“I did a lot of thinking and praying. I thought about my fears, my hopes and dreams for the future. I thought about my fears about my hopes and dreams for the future. I let whatever emotion come that would come,” says Hannah. “I let the tears come if they wanted. Only the sheep, fields and river were there to see them. I let any – and every – thought come up, pouring it out before God…and then I left it there for Him to take control.”
“Christmas isn’t just a day, though. It’s a season, a feeling, a thought process that brings us to the realisation that we are small parts of a much larger picture. In the middle of the hustle and bustle, shopping, wrapping, giving, sharing, laughing and caring are we focusing on the right part of the season? Where are our hearts?” wonders OMer Hannah.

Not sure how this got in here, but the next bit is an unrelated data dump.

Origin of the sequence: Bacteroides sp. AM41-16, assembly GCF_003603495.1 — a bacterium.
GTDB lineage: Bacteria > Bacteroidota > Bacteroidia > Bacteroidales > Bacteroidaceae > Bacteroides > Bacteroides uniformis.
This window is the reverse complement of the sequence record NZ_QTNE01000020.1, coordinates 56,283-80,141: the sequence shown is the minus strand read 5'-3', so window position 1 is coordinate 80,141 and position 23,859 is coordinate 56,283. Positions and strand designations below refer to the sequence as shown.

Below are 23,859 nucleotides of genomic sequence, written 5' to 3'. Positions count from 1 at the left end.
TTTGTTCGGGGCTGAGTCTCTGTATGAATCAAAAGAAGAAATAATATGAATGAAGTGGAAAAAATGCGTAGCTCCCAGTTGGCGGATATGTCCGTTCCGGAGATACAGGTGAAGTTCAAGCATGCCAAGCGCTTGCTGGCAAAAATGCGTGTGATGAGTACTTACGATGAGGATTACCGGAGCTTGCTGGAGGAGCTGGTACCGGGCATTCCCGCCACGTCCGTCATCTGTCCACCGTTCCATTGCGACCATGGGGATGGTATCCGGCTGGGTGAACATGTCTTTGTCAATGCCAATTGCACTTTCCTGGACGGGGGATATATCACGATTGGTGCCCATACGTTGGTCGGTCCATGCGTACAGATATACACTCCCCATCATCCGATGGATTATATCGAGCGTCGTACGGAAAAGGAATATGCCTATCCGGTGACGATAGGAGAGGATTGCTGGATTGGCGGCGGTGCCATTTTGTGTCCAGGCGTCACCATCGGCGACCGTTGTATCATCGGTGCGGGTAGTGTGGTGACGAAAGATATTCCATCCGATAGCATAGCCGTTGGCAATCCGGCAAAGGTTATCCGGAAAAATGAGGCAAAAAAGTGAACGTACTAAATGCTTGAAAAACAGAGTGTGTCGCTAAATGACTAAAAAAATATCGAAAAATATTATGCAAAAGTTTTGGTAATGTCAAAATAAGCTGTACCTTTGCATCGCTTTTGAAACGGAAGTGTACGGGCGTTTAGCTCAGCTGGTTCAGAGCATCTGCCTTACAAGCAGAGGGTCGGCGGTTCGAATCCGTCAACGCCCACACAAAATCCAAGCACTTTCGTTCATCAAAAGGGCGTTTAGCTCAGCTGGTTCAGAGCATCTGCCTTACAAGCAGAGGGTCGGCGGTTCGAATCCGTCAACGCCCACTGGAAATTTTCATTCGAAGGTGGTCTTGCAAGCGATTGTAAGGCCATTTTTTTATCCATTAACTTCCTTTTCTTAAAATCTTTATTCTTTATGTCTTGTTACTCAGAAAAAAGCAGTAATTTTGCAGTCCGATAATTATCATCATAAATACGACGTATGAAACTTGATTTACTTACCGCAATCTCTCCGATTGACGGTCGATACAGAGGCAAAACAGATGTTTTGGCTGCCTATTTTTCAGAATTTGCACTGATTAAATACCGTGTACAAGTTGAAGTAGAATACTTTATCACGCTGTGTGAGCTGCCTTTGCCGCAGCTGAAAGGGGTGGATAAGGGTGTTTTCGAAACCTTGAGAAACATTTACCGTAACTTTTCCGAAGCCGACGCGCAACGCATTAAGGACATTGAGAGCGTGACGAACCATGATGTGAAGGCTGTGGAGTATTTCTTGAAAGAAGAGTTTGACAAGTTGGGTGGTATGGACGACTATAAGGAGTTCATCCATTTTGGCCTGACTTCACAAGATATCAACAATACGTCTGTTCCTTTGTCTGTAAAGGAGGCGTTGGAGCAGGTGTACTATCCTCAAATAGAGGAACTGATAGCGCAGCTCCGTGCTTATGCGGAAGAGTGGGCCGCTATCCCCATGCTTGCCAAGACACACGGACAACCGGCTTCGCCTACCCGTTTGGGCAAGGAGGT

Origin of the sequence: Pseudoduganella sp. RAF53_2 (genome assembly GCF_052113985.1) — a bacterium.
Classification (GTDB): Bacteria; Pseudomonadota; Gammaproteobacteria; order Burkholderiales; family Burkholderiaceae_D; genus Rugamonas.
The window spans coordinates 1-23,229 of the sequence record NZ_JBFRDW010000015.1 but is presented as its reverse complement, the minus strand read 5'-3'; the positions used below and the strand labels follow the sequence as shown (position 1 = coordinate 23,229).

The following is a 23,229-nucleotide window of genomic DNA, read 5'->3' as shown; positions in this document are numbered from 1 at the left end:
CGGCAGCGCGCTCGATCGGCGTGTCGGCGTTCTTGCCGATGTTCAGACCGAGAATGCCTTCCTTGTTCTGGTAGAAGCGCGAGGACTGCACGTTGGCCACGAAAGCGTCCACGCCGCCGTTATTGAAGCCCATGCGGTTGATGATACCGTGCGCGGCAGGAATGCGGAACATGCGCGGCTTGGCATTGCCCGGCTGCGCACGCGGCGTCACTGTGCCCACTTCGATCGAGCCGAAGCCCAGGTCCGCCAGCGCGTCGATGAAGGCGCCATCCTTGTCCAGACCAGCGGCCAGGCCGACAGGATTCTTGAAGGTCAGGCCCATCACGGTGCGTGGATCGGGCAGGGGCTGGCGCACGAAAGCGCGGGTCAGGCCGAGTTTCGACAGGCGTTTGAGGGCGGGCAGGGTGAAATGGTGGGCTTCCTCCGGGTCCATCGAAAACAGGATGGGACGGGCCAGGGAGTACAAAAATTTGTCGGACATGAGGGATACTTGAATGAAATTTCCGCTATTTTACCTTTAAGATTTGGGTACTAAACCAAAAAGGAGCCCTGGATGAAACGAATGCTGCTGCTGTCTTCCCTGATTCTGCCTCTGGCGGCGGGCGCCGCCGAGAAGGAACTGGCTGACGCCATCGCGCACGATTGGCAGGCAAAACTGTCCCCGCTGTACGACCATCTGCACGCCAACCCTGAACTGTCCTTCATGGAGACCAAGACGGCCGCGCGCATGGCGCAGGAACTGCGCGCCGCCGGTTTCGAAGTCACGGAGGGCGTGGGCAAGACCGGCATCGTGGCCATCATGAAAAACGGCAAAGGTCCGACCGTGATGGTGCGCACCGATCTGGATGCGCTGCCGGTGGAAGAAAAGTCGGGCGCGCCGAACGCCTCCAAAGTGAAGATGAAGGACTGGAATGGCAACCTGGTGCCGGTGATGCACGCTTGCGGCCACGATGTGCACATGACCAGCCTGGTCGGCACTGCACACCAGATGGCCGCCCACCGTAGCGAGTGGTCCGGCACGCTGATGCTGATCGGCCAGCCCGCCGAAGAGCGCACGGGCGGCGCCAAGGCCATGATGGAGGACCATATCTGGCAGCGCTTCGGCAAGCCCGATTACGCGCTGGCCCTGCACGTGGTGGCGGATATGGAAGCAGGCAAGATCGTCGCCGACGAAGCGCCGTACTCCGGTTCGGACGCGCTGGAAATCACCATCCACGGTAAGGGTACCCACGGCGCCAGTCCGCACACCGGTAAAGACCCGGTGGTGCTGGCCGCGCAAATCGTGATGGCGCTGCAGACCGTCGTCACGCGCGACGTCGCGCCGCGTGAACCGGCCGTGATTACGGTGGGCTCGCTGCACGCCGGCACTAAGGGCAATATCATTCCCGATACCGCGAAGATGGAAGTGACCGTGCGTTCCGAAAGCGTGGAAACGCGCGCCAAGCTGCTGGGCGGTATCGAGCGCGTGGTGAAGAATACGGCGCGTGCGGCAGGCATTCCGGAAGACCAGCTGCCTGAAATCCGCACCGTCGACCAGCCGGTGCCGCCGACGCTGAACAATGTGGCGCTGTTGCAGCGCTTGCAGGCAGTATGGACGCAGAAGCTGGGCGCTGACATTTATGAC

“Looking around that pub at the various people enjoying their tea, I started really thinking about what he’d said,” Hannah remembers. “Praying for revival…In a country that many have come to learn is spiritually dark, have we given up on praying for the people? Has the belief in revival died, or are we still trusting that God can move in a mighty way?”
“I finally did it,” said OMer Hannah. “After months of debating with myself, letting fear win the argument, shirking away from something potentially incredible…I finally womaned up and joined some coworkers on their weekly visit to a hotel where nearly 200 refugees live. My coworkers had been visiting for months, so they had pre-established relationships. I was just along for the ride.”